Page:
Ishaq argued that even if party chairman Imran's instructions were "correct", the MPAs could still not be disqualified.

The lawmakers had been instructed to vote for Elahi and not be absent on the day of voting, he said. He added that the MPAs were free to vote independently once Elahi boycotted the election.

"Nowhere did the party chairman issue instructions to not vote for the opposite candidate in case of a boycott."

Similar arguments were made by Javed Malik, dissident MPA Aisha Nawaz's counsel.

"A no-confidence motion was pending against Elahi. Can he send the [disqualification] reference despite that?"

PTI's arguments

Meanwhile, PTI's counsel Barrister Ali Zafar argued that it was being said the parliamentary party had not issued instructions.

"Article 63-A only mentions the parliamentary party, but doesn't talk about it in detail," he said. "The party chief or majority of the members can decide."

Zafar contended the argument that dissident MPAs were not barred from voting for the opposing candidate was wrong.

"On April 1, all MPAs were given instructions regarding Elahi," he said. "The chief whip at the Punjab Assembly had also written a letter to inform the MPAs. Imran Khan had tweeted about the decision as well which was read by millions of people."

The election for the chief minister was unable to take place on April 3, he recalled. "On April 4, PTI's secretary general Asad Umar informed the members through a letter," he said, adding that even then the dissident members went to the private hotel where PML-N's Hamza was elected CM in a mock session.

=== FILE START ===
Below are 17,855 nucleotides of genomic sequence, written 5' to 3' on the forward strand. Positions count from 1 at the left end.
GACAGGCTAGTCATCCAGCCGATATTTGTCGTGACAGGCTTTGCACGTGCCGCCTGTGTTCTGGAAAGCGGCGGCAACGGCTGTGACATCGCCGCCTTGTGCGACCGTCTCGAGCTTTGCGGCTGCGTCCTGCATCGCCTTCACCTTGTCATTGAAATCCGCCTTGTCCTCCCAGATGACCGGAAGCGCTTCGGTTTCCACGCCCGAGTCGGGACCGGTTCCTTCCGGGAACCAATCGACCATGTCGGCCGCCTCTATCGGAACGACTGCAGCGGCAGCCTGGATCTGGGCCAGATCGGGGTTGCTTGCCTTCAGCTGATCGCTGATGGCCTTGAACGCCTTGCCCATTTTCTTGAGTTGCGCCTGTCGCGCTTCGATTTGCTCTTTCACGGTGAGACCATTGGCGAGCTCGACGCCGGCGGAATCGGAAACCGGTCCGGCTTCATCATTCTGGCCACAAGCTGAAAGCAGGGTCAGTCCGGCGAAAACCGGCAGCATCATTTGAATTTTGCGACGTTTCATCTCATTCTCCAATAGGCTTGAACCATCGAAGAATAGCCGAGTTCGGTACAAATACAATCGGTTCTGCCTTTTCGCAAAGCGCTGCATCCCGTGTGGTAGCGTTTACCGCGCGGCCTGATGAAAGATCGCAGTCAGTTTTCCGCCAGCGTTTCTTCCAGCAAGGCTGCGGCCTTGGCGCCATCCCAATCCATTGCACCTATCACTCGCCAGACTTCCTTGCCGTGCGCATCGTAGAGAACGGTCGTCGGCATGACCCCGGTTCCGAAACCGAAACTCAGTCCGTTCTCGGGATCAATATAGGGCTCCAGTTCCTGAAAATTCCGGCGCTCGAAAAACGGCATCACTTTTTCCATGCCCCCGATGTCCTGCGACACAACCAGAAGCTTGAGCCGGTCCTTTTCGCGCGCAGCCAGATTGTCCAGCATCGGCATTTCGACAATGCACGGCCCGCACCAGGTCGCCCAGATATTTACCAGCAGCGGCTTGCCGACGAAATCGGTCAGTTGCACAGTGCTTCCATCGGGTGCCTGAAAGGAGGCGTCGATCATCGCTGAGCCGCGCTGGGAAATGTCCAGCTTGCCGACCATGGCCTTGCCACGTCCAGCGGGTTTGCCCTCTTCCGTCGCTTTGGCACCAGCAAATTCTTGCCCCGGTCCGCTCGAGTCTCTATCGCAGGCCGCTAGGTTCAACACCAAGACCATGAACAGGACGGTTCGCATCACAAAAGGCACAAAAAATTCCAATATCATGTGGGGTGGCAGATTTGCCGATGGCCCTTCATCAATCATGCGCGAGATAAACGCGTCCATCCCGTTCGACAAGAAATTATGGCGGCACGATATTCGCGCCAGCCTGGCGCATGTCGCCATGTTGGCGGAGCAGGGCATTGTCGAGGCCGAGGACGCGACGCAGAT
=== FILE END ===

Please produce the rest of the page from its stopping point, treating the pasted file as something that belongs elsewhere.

Zafar added that he had also submitted the receipts of courier services as evidence.

However, Advocate Salman Akram Raja, who was representing Aleem Khan objected, stating that additional documents could not be submitted at this stage.

Subsequently, the ECP did not allow the PTI to submit those receipts.

Meanwhile, Zafar continued that PTI gave multiple chances to dissident MPAs to justify their actions but none of them replied to the show cause notices.

"In their written responses [submitted to the ECP], they have admitted defection," he said, adding that the purpose of the ECP's hearing was to remove any shortcomings in the party chairman's declaration.

Subsequently, the ECP reserved its verdict after the completion of the arguments.

Dismissal of references against MNAs